When Palm Springs opens we see Nyles (Andy Samberg) moving around a party acting like a Grade-A idiot. He seems unlikable and not in a good way. Then, as Palm Springs progresses we discover that Nyles is actually stuck in a time loop. He's literally reliving the same wedding day (not his) again and again. He meets Sarah (Cristin Milioti) and things seem to be moving in a totally different direction. Until we realize that Nyles is being hunted by Roy (J.K. Simmons) and then ends up, inadvertently, pulling Sarah into the time loop. They both can remember every day that they've relived while nobody in the wedding party has a clue. Nyles and Sarah's relationship deepens and then, if it's possible, Palm Springs becomes even more interesting.
Clearly one of the most original, time traveling/time loop, romantic comedies in recent memory (the only one that seems to come close is Brad Andersen's 2009 offering, Happy Accidents), Palm Springs is truly the sleeper hit of the summer. It is imminently watchable and re-watchable. In many ways this movie isn't long enough and could actually make for a really nice series. That would take a long time and, given the current global pandemic we are all dealing with, probably not on anyone's priority list. So if you liked Palm Springs, we've got all the time loop movies on Netflix to bring you back to that loopy state of mind.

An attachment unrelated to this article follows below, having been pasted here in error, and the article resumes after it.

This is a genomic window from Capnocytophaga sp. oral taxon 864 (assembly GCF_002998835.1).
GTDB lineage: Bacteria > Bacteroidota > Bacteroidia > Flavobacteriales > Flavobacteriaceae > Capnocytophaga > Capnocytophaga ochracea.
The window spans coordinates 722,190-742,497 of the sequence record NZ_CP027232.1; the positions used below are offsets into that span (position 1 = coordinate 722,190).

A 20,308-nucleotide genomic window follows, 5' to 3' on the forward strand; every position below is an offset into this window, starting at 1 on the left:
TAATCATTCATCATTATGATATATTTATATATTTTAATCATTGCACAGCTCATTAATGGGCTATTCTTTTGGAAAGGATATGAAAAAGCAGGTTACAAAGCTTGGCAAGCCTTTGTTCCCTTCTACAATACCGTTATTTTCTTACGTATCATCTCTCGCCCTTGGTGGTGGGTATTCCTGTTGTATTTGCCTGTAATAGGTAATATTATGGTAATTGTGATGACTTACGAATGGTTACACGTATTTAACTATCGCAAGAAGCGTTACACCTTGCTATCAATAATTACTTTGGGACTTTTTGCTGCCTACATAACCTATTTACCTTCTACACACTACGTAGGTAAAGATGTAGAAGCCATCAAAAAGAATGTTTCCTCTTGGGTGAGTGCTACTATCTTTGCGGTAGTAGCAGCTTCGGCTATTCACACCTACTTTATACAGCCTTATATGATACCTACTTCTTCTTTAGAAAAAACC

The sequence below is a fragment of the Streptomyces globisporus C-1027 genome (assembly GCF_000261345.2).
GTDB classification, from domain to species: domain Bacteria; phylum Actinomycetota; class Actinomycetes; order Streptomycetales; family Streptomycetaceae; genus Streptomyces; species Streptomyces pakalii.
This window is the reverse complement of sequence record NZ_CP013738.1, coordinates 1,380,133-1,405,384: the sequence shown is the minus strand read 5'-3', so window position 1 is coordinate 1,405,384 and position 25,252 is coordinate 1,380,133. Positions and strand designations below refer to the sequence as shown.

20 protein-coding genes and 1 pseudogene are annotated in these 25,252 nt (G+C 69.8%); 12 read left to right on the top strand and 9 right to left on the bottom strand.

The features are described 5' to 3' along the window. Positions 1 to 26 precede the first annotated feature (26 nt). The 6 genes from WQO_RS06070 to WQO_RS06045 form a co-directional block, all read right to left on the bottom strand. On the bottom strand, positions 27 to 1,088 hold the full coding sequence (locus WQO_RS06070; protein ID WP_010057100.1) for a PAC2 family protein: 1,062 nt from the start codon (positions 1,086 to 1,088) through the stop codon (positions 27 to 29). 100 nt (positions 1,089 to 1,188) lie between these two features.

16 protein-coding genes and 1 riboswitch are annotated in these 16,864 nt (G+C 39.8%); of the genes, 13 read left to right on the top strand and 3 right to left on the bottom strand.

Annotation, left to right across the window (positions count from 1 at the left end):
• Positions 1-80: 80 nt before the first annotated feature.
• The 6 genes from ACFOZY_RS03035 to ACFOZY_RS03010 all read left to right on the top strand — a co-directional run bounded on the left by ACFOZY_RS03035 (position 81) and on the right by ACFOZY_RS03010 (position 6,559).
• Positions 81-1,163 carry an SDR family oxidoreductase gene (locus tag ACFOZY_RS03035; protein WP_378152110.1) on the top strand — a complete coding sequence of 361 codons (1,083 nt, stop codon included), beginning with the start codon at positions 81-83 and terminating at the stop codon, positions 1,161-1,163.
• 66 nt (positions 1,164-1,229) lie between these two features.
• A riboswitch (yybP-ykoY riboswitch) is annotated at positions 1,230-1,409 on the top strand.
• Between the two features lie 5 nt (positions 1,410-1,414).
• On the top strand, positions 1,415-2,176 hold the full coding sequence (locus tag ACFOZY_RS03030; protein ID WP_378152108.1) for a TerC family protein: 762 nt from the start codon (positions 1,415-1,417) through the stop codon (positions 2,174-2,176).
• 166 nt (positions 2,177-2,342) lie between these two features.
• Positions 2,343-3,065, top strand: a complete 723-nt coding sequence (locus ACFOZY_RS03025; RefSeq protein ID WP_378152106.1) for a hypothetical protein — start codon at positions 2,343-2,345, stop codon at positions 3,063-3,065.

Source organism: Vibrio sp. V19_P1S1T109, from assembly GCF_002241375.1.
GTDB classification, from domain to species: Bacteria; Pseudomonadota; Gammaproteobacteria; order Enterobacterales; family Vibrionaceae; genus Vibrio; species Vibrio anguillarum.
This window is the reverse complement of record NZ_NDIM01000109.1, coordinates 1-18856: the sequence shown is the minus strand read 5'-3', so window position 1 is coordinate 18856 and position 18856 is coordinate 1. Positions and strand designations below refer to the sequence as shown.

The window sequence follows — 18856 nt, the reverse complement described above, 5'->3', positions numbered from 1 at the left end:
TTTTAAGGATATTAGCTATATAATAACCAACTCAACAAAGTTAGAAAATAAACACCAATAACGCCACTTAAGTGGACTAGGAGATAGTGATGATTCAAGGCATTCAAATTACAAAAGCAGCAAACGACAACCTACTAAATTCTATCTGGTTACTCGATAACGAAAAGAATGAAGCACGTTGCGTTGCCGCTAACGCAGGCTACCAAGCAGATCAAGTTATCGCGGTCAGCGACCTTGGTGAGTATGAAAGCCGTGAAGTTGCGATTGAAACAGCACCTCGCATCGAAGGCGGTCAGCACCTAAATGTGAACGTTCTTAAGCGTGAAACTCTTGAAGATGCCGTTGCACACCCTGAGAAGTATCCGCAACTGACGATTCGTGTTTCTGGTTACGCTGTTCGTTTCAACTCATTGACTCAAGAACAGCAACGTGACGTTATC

If we're being specific about time loop movies, Groundhog Day just might be the gold standard. (It also seems like the movie that Palm Springs was channeling in its style and tone). This Netflix offering sees Bill Murray as a TV weatherman who cares only about himself. He gets a caught in a time loop and is forced to take a close look at himself when he keeps living the same day over and over. What starts off as a comedy soon becomes a film with extraordinary heart. Murray gets the thing we all wish we had: the ability to right the wrongs of yesterday. Groundhog Day is an excellent film for this loopy time.
See You Yesterday
This excellent Netflix original is both timely, well done, and incredibly acted. C.J. (Eden Duncan-Smith) and Sebastian (Dante Crichlow) are science nerds of the highest order. Suddenly, they use their passion for justice when Calvin (Astro), C.J.'s brother, is unfortunately killed by police officers. Suddenly, C.J. And Sebastian kick into high gear. They create a make-shift time machine and use it to go back in time to stop Calvin's senseless murder. Well, messing with the space-time continuum is never as simple as that. Our main characters find themselves continually shifting events and time as they selflessly try pull back the hands of fate. In some ways this movie has the whimsical nature of Palm Springs, but ultimately it has a style all it's own.